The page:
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Original Investigation
April 4, 2019

Long-term Patterns of Age-Related Facial Bone Loss in Black Individuals

Author Affiliations
  • 1Department of Otolaryngology–Head and Neck Surgery, Rutgers New Jersey Medical School, Newark
  • 2Section of Otolaryngology, Department of Surgery, Yale School of Medicine, New Haven, Connecticut
JAMA Facial Plast Surg. 2019;21(4):292-297. doi:10.1001/jamafacial.2019.0028
Key Points

Question  What are the patterns of bony changes in the aging face experienced by black individuals observed over time?

Findings  In this cohort study of 20 black adults observed for an average 10-year period, there was a significant increase in piriform aperture width and female orbital width and a decrease in frontozygomatic junction width. There were no significant changes in maxillary or glabellar angles or male orbital width.

Meaning  Although significant longitudinal changes in the facial skeleton can be observed in black individuals, they are less dramatic than those found in previous studies of white individuals, findings that seem to correlate with overall aging trends in bone mineral density.


Importance  Facial skeletal changes that occur with aging have critical importance to the aesthetics of the aging face and the field of facial rejuvenation. Patterns of bony change may differ based on race, but existing research is limited primarily to white or unspecified racial populations.

Objective  To longitudinally document patterns of facial skeletal change among black individuals.

Design, Setting, and Participants  This retrospective case series study evaluated the medical records of patients treated at an urban tertiary medical center and with at least 2 facial computed tomographic (CT) images obtained at least 6 years apart between 1973 and 2017. All patients were self-identified black adults initially aged 40 to 55 years with no history of facial surgery who required repeated facial CT imaging that included the entire midface and cranium. All data analysis took place between August 1, 2018, and October 31, 2018.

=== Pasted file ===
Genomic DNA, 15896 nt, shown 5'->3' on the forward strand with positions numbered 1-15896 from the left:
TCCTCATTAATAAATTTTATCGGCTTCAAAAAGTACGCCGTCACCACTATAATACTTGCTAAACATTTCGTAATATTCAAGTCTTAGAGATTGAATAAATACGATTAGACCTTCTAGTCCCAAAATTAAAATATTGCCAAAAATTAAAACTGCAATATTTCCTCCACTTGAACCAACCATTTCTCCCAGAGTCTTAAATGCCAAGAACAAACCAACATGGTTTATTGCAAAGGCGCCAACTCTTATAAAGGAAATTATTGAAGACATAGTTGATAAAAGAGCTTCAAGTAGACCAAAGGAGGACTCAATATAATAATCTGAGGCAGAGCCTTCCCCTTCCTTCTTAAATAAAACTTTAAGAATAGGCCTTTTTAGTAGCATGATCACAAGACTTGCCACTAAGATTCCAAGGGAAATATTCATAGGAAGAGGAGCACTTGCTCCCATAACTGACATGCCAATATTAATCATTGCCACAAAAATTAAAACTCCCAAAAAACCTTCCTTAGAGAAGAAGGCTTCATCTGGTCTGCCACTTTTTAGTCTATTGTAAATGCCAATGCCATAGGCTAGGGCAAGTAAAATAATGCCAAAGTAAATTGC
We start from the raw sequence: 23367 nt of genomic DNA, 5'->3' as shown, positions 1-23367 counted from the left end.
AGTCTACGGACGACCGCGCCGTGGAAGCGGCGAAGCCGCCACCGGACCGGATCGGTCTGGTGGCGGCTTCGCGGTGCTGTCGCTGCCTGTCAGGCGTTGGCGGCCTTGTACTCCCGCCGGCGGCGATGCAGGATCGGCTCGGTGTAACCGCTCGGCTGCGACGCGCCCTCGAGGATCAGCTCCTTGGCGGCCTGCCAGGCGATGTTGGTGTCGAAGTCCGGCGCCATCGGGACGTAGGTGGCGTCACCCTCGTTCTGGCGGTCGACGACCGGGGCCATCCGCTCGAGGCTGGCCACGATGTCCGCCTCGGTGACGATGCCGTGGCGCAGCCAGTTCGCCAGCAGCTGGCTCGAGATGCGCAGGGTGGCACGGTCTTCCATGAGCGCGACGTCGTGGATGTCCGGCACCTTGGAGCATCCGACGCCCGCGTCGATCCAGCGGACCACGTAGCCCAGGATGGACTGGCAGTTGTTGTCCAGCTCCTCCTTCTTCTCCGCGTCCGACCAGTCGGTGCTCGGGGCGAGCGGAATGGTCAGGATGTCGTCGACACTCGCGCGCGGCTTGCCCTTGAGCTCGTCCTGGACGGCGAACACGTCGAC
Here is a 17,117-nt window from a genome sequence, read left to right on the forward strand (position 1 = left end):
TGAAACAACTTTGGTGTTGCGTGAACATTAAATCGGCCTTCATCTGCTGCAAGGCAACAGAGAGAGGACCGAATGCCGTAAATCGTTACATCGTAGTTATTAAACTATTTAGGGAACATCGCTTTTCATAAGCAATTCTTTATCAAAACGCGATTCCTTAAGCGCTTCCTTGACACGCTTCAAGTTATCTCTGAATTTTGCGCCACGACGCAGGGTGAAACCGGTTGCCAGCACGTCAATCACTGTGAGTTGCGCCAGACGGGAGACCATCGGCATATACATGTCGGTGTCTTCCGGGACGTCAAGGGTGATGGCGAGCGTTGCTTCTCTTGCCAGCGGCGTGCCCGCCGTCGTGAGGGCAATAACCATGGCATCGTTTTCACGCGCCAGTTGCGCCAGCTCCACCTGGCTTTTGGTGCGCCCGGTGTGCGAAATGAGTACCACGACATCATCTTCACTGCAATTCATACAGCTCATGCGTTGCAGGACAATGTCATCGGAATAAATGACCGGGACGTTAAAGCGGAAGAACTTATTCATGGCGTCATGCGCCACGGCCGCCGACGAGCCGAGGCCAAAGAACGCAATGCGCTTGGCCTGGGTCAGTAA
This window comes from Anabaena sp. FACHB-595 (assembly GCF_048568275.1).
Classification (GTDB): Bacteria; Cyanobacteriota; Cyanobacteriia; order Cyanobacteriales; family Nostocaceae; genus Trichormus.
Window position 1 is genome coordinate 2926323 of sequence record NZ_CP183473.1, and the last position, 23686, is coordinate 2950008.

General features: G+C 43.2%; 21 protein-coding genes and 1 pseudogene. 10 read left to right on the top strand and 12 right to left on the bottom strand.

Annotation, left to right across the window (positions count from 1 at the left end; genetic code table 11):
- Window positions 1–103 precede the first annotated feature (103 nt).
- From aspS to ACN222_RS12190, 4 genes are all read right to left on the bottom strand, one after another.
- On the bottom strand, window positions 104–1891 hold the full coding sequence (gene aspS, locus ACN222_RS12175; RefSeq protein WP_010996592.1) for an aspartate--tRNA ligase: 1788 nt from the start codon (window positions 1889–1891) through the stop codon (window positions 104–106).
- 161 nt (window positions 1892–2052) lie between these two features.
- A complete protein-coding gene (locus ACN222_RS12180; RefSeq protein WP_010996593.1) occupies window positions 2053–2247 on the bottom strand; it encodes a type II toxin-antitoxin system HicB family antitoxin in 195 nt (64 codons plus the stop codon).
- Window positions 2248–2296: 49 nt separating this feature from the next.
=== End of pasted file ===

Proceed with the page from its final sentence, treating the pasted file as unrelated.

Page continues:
Main Outcomes and Measures  Facial CT scans were analyzed for 2-dimensional measurements to document changes in glabellar angle, bilateral maxillary angles, frontozygomatic junction width, orbital width, and piriform width.

Results  A total of 20 patients were included in our analysis (6 men, 14 women). The patients’ mean (SD) initial age was 46.8 (5.8) years, with a mean (SD) follow-up of 10.7 (2.9) years. There was a significant increase in mean (SD) piriform aperture width from 3.24 (0.37) cm to 3.31 (0.32) cm (P = .002) and mean (SD) female orbital width from 3.77 (0.25) cm to 3.84 (0.19) cm (P = .04). There was a significant decrease in mean (SD) frontozygomatic junction width from 5.46 (1.38) mm to 5.24 (1.42) mm (P < .001). No significant differences were found in glabellar angles, maxillary angles, or male orbital width between initial and final imaging time points.

Conclusions and Relevance  This study is the first to our knowledge to document longitudinal bony changes of the face among a population of black individuals. Although significant facial skeletal changes can be observed over an average 10-year period, they are minor in comparison to previously published data among whites. This study suggests that there may be significant differences in facial bony aging between races which may have an impact on the aesthetics of aging and hold implications for facial rejuvenation.

Level of Evidence  NA.